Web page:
International aid agency Oxfam today said the international response to Ebola must continue at full speed after the UN announced that the December 1 deadline to bring the outbreak of the deadly disease under control will not be met.
Oxfam said the UN announcement was a wake-up call to the urgent need to accelerate the international response to the deadly outbreak.
Oxfam Australia Chief Executive Dr Helen Szoke said it was critical that all Governments, including Australia, increased their efforts to ensure all the personnel, funding and equipment necessary to effectively contain the outbreak were on the ground as soon as possible.
“The UN’s candid assessment of progress in the fight against Ebola is an urgent wake-up call, and governments need to act and act now,” Dr Szoke said.
A clear and public plan of action from the UN and governments is needed to respond to the changing nature of the outbreak. This will enable the humanitarian community to effectively marshal its resources to overcome Ebola.
“The response must continue full speed with a focus on treating patients but also on stopping the spread of Ebola.
“Supporting communities to prevent and act quickly upon new infections is critical. We know from our work in Sierra Leone that a better balance is needed between prevention, containment and treatment in order to bring the outbreak under control.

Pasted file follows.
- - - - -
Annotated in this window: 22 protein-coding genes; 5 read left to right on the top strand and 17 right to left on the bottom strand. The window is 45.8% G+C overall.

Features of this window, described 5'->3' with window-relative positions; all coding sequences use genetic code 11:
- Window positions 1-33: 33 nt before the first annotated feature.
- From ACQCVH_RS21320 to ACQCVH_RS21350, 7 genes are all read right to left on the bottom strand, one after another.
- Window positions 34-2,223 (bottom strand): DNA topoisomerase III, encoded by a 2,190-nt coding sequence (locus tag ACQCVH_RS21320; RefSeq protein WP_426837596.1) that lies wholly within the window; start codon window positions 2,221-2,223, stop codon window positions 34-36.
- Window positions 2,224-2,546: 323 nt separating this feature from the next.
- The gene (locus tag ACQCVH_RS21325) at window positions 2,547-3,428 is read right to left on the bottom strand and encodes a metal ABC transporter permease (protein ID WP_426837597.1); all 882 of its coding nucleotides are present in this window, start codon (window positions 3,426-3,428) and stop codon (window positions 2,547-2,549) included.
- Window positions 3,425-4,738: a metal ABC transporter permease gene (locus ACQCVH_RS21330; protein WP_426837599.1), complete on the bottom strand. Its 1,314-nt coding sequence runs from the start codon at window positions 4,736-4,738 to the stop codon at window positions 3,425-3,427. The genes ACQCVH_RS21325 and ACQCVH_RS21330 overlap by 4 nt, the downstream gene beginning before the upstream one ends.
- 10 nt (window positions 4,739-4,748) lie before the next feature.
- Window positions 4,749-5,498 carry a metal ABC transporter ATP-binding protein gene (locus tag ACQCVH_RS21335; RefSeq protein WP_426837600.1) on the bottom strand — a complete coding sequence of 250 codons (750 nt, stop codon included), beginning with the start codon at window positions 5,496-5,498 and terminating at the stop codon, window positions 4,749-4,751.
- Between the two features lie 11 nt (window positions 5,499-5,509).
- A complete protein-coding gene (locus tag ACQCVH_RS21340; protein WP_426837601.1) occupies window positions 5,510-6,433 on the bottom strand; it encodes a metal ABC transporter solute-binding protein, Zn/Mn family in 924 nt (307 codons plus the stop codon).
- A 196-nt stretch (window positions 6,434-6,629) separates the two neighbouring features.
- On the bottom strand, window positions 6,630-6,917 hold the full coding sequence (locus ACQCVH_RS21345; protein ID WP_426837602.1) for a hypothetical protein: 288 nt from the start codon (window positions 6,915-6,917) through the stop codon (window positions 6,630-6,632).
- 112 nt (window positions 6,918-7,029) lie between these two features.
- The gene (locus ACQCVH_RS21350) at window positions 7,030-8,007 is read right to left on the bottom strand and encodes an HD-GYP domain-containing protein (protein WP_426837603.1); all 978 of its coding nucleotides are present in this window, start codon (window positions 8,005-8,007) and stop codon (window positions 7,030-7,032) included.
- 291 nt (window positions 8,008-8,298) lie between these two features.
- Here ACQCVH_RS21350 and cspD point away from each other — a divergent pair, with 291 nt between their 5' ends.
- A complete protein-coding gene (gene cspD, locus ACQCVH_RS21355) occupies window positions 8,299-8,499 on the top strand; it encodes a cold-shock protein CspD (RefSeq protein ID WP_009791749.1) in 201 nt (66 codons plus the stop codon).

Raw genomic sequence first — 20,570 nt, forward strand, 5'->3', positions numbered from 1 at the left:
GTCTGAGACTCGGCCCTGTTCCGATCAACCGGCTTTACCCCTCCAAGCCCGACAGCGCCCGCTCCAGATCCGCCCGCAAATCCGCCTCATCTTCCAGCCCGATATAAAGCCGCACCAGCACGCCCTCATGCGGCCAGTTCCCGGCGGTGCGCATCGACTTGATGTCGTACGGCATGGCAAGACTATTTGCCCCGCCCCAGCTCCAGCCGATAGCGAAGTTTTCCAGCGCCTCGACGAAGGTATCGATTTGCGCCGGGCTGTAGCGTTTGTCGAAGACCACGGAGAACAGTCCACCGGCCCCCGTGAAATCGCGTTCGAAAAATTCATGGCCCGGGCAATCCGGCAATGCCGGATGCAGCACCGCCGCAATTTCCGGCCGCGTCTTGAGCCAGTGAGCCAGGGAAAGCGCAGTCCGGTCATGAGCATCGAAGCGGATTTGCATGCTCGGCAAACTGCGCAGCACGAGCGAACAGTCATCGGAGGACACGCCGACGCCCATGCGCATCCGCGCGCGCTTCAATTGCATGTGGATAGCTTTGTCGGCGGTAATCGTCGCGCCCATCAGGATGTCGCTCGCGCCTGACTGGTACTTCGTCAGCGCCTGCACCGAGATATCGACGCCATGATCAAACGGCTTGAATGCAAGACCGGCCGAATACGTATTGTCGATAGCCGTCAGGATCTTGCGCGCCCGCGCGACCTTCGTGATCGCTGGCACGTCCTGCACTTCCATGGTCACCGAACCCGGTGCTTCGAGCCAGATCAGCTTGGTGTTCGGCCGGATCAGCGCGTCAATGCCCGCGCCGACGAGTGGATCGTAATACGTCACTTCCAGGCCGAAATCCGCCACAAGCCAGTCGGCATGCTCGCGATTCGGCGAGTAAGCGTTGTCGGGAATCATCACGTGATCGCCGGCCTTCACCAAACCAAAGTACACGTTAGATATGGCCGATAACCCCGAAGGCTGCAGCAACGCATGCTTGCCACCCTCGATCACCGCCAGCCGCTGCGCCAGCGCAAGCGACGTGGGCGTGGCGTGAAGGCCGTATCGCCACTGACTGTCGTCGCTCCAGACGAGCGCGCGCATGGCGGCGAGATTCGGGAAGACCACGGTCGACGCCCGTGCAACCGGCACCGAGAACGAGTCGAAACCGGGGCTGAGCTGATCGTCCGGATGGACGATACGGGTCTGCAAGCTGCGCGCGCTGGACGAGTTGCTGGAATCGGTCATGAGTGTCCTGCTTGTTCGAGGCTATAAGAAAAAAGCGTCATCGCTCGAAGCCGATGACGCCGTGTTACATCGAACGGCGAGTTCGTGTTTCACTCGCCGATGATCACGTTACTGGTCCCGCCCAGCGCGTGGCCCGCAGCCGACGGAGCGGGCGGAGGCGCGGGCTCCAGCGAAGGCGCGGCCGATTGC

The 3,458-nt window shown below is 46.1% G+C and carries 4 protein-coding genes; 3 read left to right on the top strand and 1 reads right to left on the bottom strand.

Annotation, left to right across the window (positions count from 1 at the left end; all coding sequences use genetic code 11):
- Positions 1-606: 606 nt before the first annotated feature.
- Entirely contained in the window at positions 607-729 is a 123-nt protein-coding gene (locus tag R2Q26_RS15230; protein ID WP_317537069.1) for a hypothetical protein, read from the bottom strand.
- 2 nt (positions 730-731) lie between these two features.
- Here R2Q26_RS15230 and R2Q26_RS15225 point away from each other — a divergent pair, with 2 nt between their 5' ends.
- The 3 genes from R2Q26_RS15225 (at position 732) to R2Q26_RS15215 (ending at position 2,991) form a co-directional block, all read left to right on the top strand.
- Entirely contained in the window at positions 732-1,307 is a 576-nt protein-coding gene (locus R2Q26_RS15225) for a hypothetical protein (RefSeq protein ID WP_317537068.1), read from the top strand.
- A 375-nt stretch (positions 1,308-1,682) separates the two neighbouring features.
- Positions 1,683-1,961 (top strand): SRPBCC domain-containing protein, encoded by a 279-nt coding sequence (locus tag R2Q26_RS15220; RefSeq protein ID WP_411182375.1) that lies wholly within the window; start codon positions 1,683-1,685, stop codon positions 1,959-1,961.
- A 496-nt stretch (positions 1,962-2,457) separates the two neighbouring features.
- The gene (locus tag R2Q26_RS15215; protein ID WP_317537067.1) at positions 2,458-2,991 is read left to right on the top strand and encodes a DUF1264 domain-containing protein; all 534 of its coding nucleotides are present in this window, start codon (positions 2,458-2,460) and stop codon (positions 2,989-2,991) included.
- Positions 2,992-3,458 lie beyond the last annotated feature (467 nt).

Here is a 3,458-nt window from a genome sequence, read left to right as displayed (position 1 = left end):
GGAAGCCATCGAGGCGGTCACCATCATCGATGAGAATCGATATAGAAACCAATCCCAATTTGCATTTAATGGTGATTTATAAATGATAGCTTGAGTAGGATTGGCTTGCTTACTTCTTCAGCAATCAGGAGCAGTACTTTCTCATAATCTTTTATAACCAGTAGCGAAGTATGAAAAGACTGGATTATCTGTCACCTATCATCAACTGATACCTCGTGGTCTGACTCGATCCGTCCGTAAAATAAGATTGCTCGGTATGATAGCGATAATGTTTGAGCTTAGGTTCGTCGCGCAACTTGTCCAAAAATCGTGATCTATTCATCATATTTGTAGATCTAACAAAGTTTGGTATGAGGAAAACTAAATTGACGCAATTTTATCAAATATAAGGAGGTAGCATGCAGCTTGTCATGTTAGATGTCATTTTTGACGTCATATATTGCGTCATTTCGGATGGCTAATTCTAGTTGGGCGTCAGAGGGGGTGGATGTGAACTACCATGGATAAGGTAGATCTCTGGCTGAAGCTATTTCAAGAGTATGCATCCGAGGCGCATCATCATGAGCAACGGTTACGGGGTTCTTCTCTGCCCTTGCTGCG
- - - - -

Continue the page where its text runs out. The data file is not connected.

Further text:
Dr Szoke said in addition to more support for treatment of existing cases, Oxfam calls on affected country governments, donor governments, and UN agencies to ensure:
- Increased prioritization and funding to help communities prevent and respond to Ebola cases, making sure that people know about Ebola, how to protect themselves, what to do if symptoms arise, and where they can go for both Ebola and non-Ebola medical needs;
- Improved coordination and sharing of response data, information and activities of government and responding organizations on the ground;
- More support for quarantined communities in Sierra Leone to ensure they have the basic support needed including food, water and access to healthcare;
- Gender disaggregated data is gathered, to make sure the different needs of men and women are clear and can be properly addressed in the response.
“Ebola is a symptom of weaknesses in health systems that predate the current crisis. This needs to be seriously addressed by long-term commitments and actions by affected country governments and the international community,” Dr Szoke said.
What Oxfam is doing
Oxfam is helping prevent the spread of Ebola both by working with communities to prevent further infections and supporting medical facilities with water, sanitation, cleaning equipment and protective clothing. So far our preventative work has directly reached over 860,000 people in Liberia and Sierra Leone.
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